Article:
In a shocking travesty of justice, the Mombasa High Court has ruled that the Kenyan authorities can continue to force anal exams on men accused of homosexuality.
The court also found that forced HIV and Hepatitis B tests of men suspected of homosexual conduct are also constitutional.
The ruling allows the government to continue these abusive practices and to use the test results as “evidence” in criminal prosecutions for consensual same-sex conduct, said Kenya’s National Gay and Lesbian Human Rights Commission (NGLHRC) and Human Rights Watch.
Same-sex sex is illegal in Kenya, with penalties of between five to 14 years in prison.
“This ruling is a devastating precedent that has now heightened the risk and fear of similar anal testing on many lesbian, gay, bisexual, transgender, intersex and queer persons in Kenya,” said Eric Gitari, Executive Director of NGLHRC.
“Suspecting someone of being gay should not be grounds for stripping them of their dignity and their fundamental rights.”
The case was brought by two men who were subjected to forced anal exams, HIV tests, and Hepatitis B tests at Mombasa’s Madaraka Hospital in February 2015.
The ruling is a blow to the victims, who argued that the examinations they were forced to endure are a form of cruel, inhuman, and degrading treatment that can often amount to torture.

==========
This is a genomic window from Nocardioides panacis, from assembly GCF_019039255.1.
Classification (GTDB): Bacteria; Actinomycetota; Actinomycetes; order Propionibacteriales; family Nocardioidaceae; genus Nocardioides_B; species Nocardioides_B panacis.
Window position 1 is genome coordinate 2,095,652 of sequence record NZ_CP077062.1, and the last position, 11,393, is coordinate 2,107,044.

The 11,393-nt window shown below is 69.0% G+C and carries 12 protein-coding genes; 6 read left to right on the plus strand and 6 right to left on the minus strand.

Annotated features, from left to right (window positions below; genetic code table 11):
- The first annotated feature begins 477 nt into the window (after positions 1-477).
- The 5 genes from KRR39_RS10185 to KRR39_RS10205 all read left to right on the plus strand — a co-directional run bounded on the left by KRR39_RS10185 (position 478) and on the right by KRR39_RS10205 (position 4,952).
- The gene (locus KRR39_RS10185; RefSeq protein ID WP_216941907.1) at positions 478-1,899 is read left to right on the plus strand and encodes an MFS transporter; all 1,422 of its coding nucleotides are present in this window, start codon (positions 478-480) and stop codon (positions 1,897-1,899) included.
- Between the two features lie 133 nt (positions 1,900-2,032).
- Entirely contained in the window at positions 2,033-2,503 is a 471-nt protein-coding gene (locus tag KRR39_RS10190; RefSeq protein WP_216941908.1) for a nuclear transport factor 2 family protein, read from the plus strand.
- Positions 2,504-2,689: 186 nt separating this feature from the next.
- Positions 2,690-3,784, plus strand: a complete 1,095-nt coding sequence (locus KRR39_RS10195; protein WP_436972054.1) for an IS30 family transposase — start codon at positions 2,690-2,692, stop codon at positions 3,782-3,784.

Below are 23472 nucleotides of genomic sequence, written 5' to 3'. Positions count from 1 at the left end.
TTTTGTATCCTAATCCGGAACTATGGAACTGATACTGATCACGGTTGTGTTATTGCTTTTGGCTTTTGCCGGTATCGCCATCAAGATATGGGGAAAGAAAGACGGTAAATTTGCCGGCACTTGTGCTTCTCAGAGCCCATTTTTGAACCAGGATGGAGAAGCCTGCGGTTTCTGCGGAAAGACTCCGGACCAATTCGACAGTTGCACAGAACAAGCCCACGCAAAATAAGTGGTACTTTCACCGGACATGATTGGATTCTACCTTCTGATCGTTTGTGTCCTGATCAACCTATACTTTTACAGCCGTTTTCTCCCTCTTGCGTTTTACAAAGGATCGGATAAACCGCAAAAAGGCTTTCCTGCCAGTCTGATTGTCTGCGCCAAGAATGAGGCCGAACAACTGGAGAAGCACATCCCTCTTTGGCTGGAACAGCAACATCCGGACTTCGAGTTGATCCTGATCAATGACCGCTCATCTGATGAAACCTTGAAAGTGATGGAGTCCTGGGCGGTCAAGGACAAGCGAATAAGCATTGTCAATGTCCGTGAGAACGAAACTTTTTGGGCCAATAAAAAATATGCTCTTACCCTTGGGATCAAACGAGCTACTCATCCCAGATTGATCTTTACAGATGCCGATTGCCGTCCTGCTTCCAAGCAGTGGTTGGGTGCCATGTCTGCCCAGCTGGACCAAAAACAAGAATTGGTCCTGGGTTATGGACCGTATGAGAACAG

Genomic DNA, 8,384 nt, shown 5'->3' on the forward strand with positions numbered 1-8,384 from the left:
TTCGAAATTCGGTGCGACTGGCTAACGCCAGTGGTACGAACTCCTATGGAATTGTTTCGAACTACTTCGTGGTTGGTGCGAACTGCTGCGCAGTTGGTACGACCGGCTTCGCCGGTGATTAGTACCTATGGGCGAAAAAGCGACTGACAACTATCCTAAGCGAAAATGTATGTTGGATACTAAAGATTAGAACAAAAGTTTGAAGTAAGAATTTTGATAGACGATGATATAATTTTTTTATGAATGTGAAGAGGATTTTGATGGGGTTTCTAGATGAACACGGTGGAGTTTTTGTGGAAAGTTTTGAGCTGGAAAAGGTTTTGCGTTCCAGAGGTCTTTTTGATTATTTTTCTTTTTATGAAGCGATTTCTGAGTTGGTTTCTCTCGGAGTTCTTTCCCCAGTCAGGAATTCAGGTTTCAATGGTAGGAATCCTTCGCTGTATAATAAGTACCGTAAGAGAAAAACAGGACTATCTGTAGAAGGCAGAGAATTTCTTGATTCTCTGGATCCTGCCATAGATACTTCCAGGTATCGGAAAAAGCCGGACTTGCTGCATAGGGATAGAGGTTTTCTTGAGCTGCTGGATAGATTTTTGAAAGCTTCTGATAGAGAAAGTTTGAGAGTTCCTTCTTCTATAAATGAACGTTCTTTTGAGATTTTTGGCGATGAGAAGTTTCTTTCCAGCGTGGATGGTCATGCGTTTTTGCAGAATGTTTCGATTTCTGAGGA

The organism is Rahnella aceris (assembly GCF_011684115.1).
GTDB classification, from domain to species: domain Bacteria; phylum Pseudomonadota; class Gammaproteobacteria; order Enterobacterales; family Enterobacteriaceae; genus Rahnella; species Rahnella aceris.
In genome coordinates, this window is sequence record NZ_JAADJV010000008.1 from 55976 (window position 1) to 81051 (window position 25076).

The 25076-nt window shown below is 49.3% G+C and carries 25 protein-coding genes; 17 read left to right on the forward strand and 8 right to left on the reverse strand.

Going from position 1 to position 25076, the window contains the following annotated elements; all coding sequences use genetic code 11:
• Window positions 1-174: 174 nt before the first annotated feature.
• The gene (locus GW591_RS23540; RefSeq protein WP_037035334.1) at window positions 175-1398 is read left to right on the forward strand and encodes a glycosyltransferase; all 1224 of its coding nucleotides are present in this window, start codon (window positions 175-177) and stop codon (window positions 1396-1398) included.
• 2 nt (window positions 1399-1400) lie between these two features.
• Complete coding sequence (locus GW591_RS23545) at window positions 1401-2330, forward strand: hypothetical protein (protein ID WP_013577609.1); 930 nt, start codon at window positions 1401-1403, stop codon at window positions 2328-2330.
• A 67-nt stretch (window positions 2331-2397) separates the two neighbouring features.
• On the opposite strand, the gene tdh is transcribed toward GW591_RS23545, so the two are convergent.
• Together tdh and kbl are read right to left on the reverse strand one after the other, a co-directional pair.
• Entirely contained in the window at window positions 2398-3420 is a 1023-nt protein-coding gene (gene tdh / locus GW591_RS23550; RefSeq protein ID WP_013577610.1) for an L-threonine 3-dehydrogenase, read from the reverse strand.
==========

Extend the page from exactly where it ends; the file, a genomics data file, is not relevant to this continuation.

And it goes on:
The court instead accepted the argument put forward by the government that the medical examinations were reasonable and were performed in accordance with the law.
The court also ruled that the two men consented to the examinations through the lawyer who represented them at the time.
The men, however, maintain that they had no idea what “medical examinations” they were meant to undergo until they arrived at the hospital, and that they signed consent forms only under duress while in police custody. They were reportedly taken to the hospital in handcuffs to have the tests conducted.
While forced anal exams are rare in Kenya, Human Rights Watch has documented victims of anal exams in other countries where the authorities have relied on the abusive tests to attempt to “prove” consensual homosexual conduct.
The exams usually involve doctors or other medical personnel inserting their fingers, and sometimes other objects, into the anus of the accused.
In other cases, men are ordered to strip naked and bend over or lie down with their feet in stirrups while doctors “visually” examine their anal regions.
Anal exams have been discredited by experts as being medically and scientifically useless and have been equated to torture by human rights groups. The practice is also in violation of international professional medical principles.
The UN Committee Against Torture has called on several countries, including Cameroon, Egypt, and Tunisia, to cease conducting forced anal exams.
The Kenyan case is the first case known to human rights activists in which victims anywhere in the world have attempted to use domestic courts to challenge the use of the exams.
The NGLHRC, which represented the petitioners in the constitutional challenge, has filed an appeal against the ruling.
“The ruling is a setback, but it does not change the Kenyan government’s obligations under international human rights law,” said Neela Ghoshal, senior researcher on LGBT rights at Human Rights Watch. “Kenyan authorities should abandon these abusive practices and, if domestic law permits them, the law should be changed.”